Three-pointers made in the third quarter by the Bucks in their win over theSuns on March 28, an NBA record for the most in one period.

Losses by LSU in the NCAA semifinals, the most of any school that doesn't havea win in the Final Four.

Three-pointers made by LSU in its loss to UCLA last Saturday; Michigan in 1993is the only other team not to sink a three-pointer in a national semifinal orfinal.

Games that are scheduled to be aired in the Detroit Tigers' local televisionpackage, the fewest of any team in the majors.

On the Road with ... MIKE TYSON

In Manchester, England, to referee a bout at the World Cage FightingChampionships, Iron Mike dines with temperamental Man United star Wayne Rooneyand, according to one dinner guest, gives Rooney "one or twoanger-management tips." As for the fight, Tyson explains what qualifies himto be the third man in the cage: "I haven't had any training for this, butif I see an eyeball rolling across the floor, I'll know it's time I gotinvolved." He refs a match with small fighters because, he says, "I wasconcerned one of the bigger fighters may fall on me and cause me somedamage."

In Dublin with his old friend Joe Egan, 40, a former Irish heavyweight champ,Tyson meets a group of schoolkids and lets one 11-year-old beat him at armwrestling. Tyson also finally meets Egan's mom, with whom he's regularly talkedon the phone for 20 years. Says Ann Egan, who calls Tyson "son":"He calls me 'mum,' and he's always said that if ever he came to Ireland,he would not leave the country without visiting me. And he's kept to his wordlike any gentleman would."

The Luo Dian district, which was going to make Tyson--who is in Shanghai forthe opening of a nightclub--an honorary citizen, drops the plan. Says anofficial, "For one thing, it will be the first time Tyson has even visitedour town.... He has also been involved in too many legal and sportingscandals." Two days later, in Beijing, Tyson visits the tomb of MaoTse-tung, whose visage is tattooed on Tyson's arm. "I felt reallyinsignificant next to the remains of Chairman Mao," says Tyson, who waswearing a Shaquille O'Neal T-shirt.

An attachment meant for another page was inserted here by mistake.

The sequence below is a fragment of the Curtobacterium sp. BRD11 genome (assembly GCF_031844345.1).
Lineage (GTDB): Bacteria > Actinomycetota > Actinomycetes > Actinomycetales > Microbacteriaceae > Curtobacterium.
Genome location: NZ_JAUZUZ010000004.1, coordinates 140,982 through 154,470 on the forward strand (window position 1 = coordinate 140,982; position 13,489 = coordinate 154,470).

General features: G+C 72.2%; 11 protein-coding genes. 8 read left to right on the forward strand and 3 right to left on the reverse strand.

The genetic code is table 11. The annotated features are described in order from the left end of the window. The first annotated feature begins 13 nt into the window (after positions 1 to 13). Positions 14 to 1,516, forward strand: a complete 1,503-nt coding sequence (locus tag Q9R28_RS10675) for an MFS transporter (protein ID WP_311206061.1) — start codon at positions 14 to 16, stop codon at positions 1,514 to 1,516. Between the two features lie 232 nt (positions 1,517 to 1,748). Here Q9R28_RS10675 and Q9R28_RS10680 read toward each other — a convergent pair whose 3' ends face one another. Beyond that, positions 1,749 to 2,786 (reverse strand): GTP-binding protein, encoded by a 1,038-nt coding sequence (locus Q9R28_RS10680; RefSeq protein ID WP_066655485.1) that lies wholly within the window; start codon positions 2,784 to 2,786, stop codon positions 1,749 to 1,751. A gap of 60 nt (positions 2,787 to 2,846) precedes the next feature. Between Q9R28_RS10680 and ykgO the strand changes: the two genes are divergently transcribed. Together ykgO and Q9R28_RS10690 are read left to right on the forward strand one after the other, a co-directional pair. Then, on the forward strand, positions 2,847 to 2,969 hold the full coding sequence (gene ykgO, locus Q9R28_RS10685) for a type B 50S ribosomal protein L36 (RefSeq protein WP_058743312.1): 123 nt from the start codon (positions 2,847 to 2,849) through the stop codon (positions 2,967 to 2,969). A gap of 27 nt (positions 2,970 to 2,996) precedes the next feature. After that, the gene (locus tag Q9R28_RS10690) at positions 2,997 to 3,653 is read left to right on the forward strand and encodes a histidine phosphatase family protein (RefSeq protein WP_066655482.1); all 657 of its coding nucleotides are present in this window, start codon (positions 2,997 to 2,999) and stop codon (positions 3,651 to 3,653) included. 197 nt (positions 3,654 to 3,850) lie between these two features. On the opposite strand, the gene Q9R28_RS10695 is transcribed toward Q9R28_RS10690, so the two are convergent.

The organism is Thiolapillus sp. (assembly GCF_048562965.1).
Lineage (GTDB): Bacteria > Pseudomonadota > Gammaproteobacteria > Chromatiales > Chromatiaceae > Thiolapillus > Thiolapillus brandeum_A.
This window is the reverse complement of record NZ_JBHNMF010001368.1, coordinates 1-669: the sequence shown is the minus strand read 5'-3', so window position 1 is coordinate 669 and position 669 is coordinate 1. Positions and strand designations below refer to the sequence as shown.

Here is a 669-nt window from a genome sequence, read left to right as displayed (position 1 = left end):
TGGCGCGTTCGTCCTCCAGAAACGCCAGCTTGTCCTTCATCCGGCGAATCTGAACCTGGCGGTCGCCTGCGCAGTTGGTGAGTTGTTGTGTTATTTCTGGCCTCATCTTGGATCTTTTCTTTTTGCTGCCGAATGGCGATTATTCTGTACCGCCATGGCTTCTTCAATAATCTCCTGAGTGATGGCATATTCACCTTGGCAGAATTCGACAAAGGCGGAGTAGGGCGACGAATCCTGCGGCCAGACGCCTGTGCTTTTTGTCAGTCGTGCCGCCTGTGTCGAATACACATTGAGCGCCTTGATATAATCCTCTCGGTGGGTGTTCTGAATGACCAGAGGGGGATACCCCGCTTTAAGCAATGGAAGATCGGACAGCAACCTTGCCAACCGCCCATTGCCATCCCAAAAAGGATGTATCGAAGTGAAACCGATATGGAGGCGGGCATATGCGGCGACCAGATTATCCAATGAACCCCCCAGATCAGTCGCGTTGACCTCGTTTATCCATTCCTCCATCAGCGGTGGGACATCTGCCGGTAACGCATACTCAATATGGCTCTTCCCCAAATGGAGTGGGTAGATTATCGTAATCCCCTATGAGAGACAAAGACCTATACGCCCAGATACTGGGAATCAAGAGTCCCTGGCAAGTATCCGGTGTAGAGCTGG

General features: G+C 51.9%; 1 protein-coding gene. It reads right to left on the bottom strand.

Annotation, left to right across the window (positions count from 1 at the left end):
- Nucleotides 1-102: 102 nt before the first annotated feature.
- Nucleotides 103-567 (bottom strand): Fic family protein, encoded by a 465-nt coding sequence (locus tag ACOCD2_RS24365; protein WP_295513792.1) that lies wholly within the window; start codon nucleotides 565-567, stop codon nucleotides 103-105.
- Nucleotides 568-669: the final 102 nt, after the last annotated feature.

Frost Heaves Watch

SI senior writer Alexander Wolff has founded an ABAteam, the Vermont Frost Heaves, which will begin play in November (SI, Dec. 19,2005). He'll file periodic updates on the team.

I missed going to the NCAA tournament for the firsttime in 26 years, and when people ask why, I tell them, "Because the FrostHeaves didn't get a bid." But last week I still felt part of the mosh-pitrésumé bazaar that is the lobby of the coaches' hotel at every Final Four, forI busied myself sorting through candidates for the Frost Heaves' coachingjob.

Since part of our mission is to use the Internet tobring the New England town meeting to pro sports, the Frost Heaves are puttingthe finalists to a vote of our fans. But only those members of the Bump in theRoad Club, our online community, who are enrolled as of 3 p.m. Eastern time onMonday, April 17, will be eligible. So sign up Then watch your in-box for ane-ballot.

> For more on the team, go

Fighting Irish
A Notre Dame football star with NFL aspirations turns pro as a pugilist

IF FOOTBALL doesn't pan out for Notre Dame safety andpunt returner Tom Zbikowski, he's always got a fallback plan--one that willalso see him dispense and receive large amounts of pain. Zbikowski, athird-team All-America who had five interceptions and was 13th in the countryin punt returns last season as a junior, has been boxing in and around Chicagosince he was nine. He's dined with Jake LaMotta, he's tried out for TheContender, and he's put together a 75-15 record as an amateur. Last week hereceived clearance from the NCAA to make his professional debut, as aheavyweight, this summer (so long as he doesn't accept endorsement money). AndZbikowski will do it in style: on the undercard of a title bout at MadisonSquare Garden. (His opponent hasn't been determined.) "It'sunbelievable," Zbikowski said. "I would have done this for free, to beable to fight at Madison Square Garden." Then he caught himself, adding,"I probably shouldn't have said that."

Zbikowski, 21, was signed by promoter Bob Arum (whosays the 5'11", 202 pounder reminds him of former heavyweight Jerry Quarry)with the blessing of Irish coach Charlie Weis, who's not concerned about theprospect of such an experienced fighter's getting hurt. Less than two monthsafter the bout, Zbikowski will be back on the football field, which is where hesees his future--for now. "If I'm going to be a [first- or second-round NFLdraft pick], I'm definitely going to go toward football," he said. "Butboxing has always been a part of me. If I can't break into football, I'll tryboxing."



















BIGHITTER Zbikowski scored four TDs last year.